Tuesday was my grandmother’s one hundred and third birthday. 103. Amazing.

My grandmother was kind of a hardass, and not always in a good way. My mom gets mad at me cause I tell her she needs to be softer, more loving with my kids than her mother was with us, because when I was a kid my grandma was kind of a bitch. Disrespectful? Certainly. But true nonetheless. Despite all that I have some wonderful memories with my grandmother and I’m sad I didn’t make it to Brazil this year for her birthday.

On Tuesday I also went skiing for the first time ever. Practically. Well, we lived in Canada for a year, and that year I took some skiing lessons, but I was thirteen, it’s been, like, 24 years, so basically first time skiing ever. I went with my bestest, favorite girlfriends and while they skied at quasi professional level (most of them) I took a lesson with what I thought was supposed to be an average looking, middle-aged, ski instructor but was actually a young, very hot, ski instructor, who kept telling me not to look at my feet, to look at him, and I was like, well, do you want me to fall on my ass? Anyway, very distracting.  I’ll be seeing him again next week, I figure that if I can learn to ski with him around I will then be able to ski under any and all circumstances.

Wednesday I wanted to kill myself.

That’s how badly my legs hurt. Despite that, and against my better judgement, I went to the gym. My very hot, tan, blonde, blue-eyed, trainer (pattern, anyone?), who sent me to the very hot, tan, dark haired, brown-eyed, ski instructor, decided that since my legs were in crippling pain my upper body needed to be in crippling pain as well. So…

Thursday I had a three hour long coffee with the girls.

I literally could not get up from the chair, in fact, I could barely lift my coffee cup.

Oh, but wait, back to Wednesday, three separate but related facts. On Wednesday the kids have baby basketball in the afternoon. It’s Carnival time, Carnival is a big kid holiday here, they dress up, they have parties at school, they get sweets, and usually on the Sunday before Mardi Gras (Fat Tuesday, last day of Carnival before Lent starts – condensed mini lesson on Catholicism, you’re welcome) there’s a parade, with floats and costumes. I have the worst memory of any mother anywhere, ever.

They were supposed to go to basketball in their costumes, for once in my life I got them to their lesson early, we ran into one of their friends, I realized they were supposed to be wearing costumes and clearly weren’t. I had a mini panic attack induced by extreme feelings of guilt and the memory of all the times I was the only kid not in costume cause my mom forgot. I left them with their friend’s dad, raced home, got two Spiderman costumes (cause the girl made it very clear that she was not playing basketball in a princess costume. Did I mention she’s three? I definitely will not survive the teenage years.), and raced back.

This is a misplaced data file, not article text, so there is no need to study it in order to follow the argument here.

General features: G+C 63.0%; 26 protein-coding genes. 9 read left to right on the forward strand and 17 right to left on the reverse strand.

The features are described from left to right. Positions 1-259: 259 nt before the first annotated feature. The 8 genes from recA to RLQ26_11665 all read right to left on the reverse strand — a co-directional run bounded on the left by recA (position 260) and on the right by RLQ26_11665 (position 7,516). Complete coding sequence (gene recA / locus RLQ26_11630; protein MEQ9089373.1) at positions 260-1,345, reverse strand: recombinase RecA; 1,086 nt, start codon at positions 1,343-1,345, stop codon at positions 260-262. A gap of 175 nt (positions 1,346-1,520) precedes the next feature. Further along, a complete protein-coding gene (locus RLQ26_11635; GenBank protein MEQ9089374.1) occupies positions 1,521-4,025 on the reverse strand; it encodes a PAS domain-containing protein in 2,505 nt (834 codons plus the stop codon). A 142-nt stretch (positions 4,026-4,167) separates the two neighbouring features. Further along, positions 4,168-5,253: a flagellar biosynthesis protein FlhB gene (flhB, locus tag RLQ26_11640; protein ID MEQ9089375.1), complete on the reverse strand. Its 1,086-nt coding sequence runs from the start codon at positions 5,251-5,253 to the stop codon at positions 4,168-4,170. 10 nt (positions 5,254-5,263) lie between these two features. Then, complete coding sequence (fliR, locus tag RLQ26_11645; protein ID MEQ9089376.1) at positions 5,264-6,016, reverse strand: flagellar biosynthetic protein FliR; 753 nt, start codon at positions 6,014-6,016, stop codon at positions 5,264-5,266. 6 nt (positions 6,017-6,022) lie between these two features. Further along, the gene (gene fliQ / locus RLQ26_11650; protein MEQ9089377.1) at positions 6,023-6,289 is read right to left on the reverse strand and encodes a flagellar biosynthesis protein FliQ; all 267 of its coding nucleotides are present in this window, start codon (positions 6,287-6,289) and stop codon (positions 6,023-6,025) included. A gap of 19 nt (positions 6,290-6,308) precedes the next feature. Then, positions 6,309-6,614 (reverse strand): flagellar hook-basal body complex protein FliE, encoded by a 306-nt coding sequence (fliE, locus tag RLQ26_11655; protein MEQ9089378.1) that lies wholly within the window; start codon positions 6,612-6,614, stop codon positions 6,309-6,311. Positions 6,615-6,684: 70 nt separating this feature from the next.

And when I say race, I actually mean hobble.

Anyway, they had their costumes and were happy, and I felt like slightly less of a horrible mother.

On Friday, I went to see the seven seater Prius.

I have a Prius now, the old model, I love it but am ready to upgrade to something a little roomier. I’ve gotta say, I’m not thrilled. If I don’t find anything better, I’ll get that one, but it’s a little pricey, not enough bang for the buck. Although with the price of gas here it may be the smartest option out there.

We were also supposed to go down to the beach house, as the kids are on holiday until Wednesday, but we didn’t make it today… it’s like we’re constantly swimming upstream. But tomorrow we’re definitely going. Probably.

I’ll leave you with some pictures of our skiing expedition and my warmest wishes for a wonderful weekend (holy alliteration batman, look at that!):

J, Y, F

One of the girls, me, hot ski instructor.

 

girls

The Girls (two of them are holding me cause I was having balance problems due to having to look at hot ski instructor – that’s his name.)

lunch 1

A carb and sugary drinks laden, well deserved, lunch.

 

Very proud of myself (also, hot ski instructor)

Very proud of myself (also, hot ski instructor)

 

Just call me Grumpy

grumpy_pop

I’m in a phenomenally bad mood today. Likely, this is due to the fact that I’ve been stuck in this stupid hospital for almost a week now. You want to know what the biggest difference between a hospital in Italy and a hospital in Texas is? Everyone here is polite. And you have to be polite back. The entire day is punctuated with Hi, how are yous, you have a good day nows, cheery alrights and thank yous.

 

You’re constantly greeting people, and smiling at people, and no, no go on aheading at people. Yesterday, during the attending’s visit she was saying how the infection that the husband has is very severe, that it could lead to a rupture in the gut, which is why they’re keeping him under such strict control, that he does have a little GVHD but it’s just a level 1 out of 4, so not worrisome at all, and one of the fellows, I swear to God, clapped her hands excitedly and said Yaaaaay! Seriously, stop being so flippin’ cheery.